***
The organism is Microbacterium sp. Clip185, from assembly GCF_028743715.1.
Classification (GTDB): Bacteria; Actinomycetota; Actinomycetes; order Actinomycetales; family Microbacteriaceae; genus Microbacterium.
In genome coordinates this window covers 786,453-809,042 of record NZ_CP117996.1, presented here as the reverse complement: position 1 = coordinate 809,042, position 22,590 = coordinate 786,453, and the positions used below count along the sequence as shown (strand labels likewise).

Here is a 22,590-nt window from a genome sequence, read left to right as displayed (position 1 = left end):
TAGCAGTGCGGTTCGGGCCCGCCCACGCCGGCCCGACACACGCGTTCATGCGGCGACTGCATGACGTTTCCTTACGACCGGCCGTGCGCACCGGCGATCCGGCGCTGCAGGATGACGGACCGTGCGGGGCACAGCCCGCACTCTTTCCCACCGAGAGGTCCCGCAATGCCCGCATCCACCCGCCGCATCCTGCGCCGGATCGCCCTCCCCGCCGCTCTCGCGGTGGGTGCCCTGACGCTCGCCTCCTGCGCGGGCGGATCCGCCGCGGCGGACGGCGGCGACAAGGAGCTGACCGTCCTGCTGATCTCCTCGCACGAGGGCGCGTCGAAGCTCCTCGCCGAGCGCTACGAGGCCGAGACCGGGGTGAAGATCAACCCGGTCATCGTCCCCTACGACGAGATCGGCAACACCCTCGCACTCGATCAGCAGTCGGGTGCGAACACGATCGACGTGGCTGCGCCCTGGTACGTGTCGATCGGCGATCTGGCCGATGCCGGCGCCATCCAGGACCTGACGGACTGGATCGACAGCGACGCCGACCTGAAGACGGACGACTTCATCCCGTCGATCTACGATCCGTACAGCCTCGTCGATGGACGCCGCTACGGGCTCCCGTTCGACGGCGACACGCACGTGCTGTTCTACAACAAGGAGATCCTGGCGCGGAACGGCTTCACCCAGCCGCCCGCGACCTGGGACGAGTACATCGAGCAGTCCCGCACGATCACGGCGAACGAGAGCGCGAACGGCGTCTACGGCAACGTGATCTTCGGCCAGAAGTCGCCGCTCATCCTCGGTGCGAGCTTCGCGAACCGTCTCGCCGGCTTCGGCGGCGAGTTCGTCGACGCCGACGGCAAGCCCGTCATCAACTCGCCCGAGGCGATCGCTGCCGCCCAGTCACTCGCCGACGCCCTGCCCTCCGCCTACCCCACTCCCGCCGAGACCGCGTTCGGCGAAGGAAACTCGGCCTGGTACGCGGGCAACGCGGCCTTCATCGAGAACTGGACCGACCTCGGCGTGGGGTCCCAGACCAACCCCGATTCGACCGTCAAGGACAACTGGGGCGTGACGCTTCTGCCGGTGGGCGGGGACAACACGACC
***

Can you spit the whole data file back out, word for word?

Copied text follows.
The organism is Microbacterium sp. Clip185, from assembly GCF_028743715.1.
Classification (GTDB): Bacteria; Actinomycetota; Actinomycetes; order Actinomycetales; family Microbacteriaceae; genus Microbacterium.
In genome coordinates this window covers 786,453-809,042 of record NZ_CP117996.1, presented here as the reverse complement: position 1 = coordinate 809,042, position 22,590 = coordinate 786,453, and the positions used below count along the sequence as shown (strand labels likewise).

Here is a 22,590-nt window from a genome sequence, read left to right as displayed (position 1 = left end):
TAGCAGTGCGGTTCGGGCCCGCCCACGCCGGCCCGACACACGCGTTCATGCGGCGACTGCATGACGTTTCCTTACGACCGGCCGTGCGCACCGGCGATCCGGCGCTGCAGGATGACGGACCGTGCGGGGCACAGCCCGCACTCTTTCCCACCGAGAGGTCCCGCAATGCCCGCATCCACCCGCCGCATCCTGCGCCGGATCGCCCTCCCCGCCGCTCTCGCGGTGGGTGCCCTGACGCTCGCCTCCTGCGCGGGCGGATCCGCCGCGGCGGACGGCGGCGACAAGGAGCTGACCGTCCTGCTGATCTCCTCGCACGAGGGCGCGTCGAAGCTCCTCGCCGAGCGCTACGAGGCCGAGACCGGGGTGAAGATCAACCCGGTCATCGTCCCCTACGACGAGATCGGCAACACCCTCGCACTCGATCAGCAGTCGGGTGCGAACACGATCGACGTGGCTGCGCCCTGGTACGTGTCGATCGGCGATCTGGCCGATGCCGGCGCCATCCAGGACCTGACGGACTGGATCGACAGCGACGCCGACCTGAAGACGGACGACTTCATCCCGTCGATCTACGATCCGTACAGCCTCGTCGATGGACGCCGCTACGGGCTCCCGTTCGACGGCGACACGCACGTGCTGTTCTACAACAAGGAGATCCTGGCGCGGAACGGCTTCACCCAGCCGCCCGCGACCTGGGACGAGTACATCGAGCAGTCCCGCACGATCACGGCGAACGAGAGCGCGAACGGCGTCTACGGCAACGTGATCTTCGGCCAGAAGTCGCCGCTCATCCTCGGTGCGAGCTTCGCGAACCGTCTCGCCGGCTTCGGCGGCGAGTTCGTCGACGCCGACGGCAAGCCCGTCATCAACTCGCCCGAGGCGATCGCTGCCGCCCAGTCACTCGCCGACGCCCTGCCCTCCGCCTACCCCACTCCCGCCGAGACCGCGTTCGGCGAAGGAAACTCGGCCTGGTACGCGGGCAACGCGGCCTTCATCGAGAACTGGACCGACCTCGGCGTGGGGTCCCAGACCAACCCCGATTCGACCGTCAAGGACAACTGGGGCGTGACGCTTCTGCCGGTGGGCGGGGACAACACGACC